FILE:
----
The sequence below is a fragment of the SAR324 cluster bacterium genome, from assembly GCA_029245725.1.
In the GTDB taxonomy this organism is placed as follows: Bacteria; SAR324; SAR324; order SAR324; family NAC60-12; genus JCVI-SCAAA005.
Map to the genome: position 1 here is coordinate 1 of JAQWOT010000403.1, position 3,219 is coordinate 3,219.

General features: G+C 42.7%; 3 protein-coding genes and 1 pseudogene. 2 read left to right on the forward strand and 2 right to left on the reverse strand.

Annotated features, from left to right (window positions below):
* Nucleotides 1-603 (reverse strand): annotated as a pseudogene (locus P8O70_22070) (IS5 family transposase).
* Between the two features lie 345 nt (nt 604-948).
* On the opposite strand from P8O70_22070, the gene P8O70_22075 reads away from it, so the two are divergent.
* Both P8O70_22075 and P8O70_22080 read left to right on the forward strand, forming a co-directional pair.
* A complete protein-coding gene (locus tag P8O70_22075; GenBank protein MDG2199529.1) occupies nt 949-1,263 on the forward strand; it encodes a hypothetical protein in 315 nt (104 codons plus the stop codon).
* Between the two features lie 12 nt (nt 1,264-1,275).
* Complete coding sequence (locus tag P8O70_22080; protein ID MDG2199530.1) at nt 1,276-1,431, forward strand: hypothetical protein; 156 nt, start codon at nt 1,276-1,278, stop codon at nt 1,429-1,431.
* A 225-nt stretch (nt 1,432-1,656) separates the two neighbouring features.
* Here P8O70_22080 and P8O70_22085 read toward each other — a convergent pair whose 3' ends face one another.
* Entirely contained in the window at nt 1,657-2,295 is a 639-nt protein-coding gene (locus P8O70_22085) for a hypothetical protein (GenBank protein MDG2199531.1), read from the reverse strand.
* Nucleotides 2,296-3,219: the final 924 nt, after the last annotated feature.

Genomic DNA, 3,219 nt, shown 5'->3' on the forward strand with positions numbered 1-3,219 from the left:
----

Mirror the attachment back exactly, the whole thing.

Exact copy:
The sequence below is a fragment of the SAR324 cluster bacterium genome, from assembly GCA_029245725.1.
In the GTDB taxonomy this organism is placed as follows: Bacteria; SAR324; SAR324; order SAR324; family NAC60-12; genus JCVI-SCAAA005.
Map to the genome: position 1 here is coordinate 1 of JAQWOT010000403.1, position 3,219 is coordinate 3,219.

General features: G+C 42.7%; 3 protein-coding genes and 1 pseudogene. 2 read left to right on the forward strand and 2 right to left on the reverse strand.

Annotated features, from left to right (window positions below):
* Nucleotides 1-603 (reverse strand): annotated as a pseudogene (locus P8O70_22070) (IS5 family transposase).
* Between the two features lie 345 nt (nt 604-948).
* On the opposite strand from P8O70_22070, the gene P8O70_22075 reads away from it, so the two are divergent.
* Both P8O70_22075 and P8O70_22080 read left to right on the forward strand, forming a co-directional pair.
* A complete protein-coding gene (locus tag P8O70_22075; GenBank protein MDG2199529.1) occupies nt 949-1,263 on the forward strand; it encodes a hypothetical protein in 315 nt (104 codons plus the stop codon).
* Between the two features lie 12 nt (nt 1,264-1,275).
* Complete coding sequence (locus tag P8O70_22080; protein ID MDG2199530.1) at nt 1,276-1,431, forward strand: hypothetical protein; 156 nt, start codon at nt 1,276-1,278, stop codon at nt 1,429-1,431.
* A 225-nt stretch (nt 1,432-1,656) separates the two neighbouring features.
* Here P8O70_22080 and P8O70_22085 read toward each other — a convergent pair whose 3' ends face one another.
* Entirely contained in the window at nt 1,657-2,295 is a 639-nt protein-coding gene (locus P8O70_22085) for a hypothetical protein (GenBank protein MDG2199531.1), read from the reverse strand.
* Nucleotides 2,296-3,219: the final 924 nt, after the last annotated feature.

Genomic DNA, 3,219 nt, shown 5'->3' on the forward strand with positions numbered 1-3,219 from the left: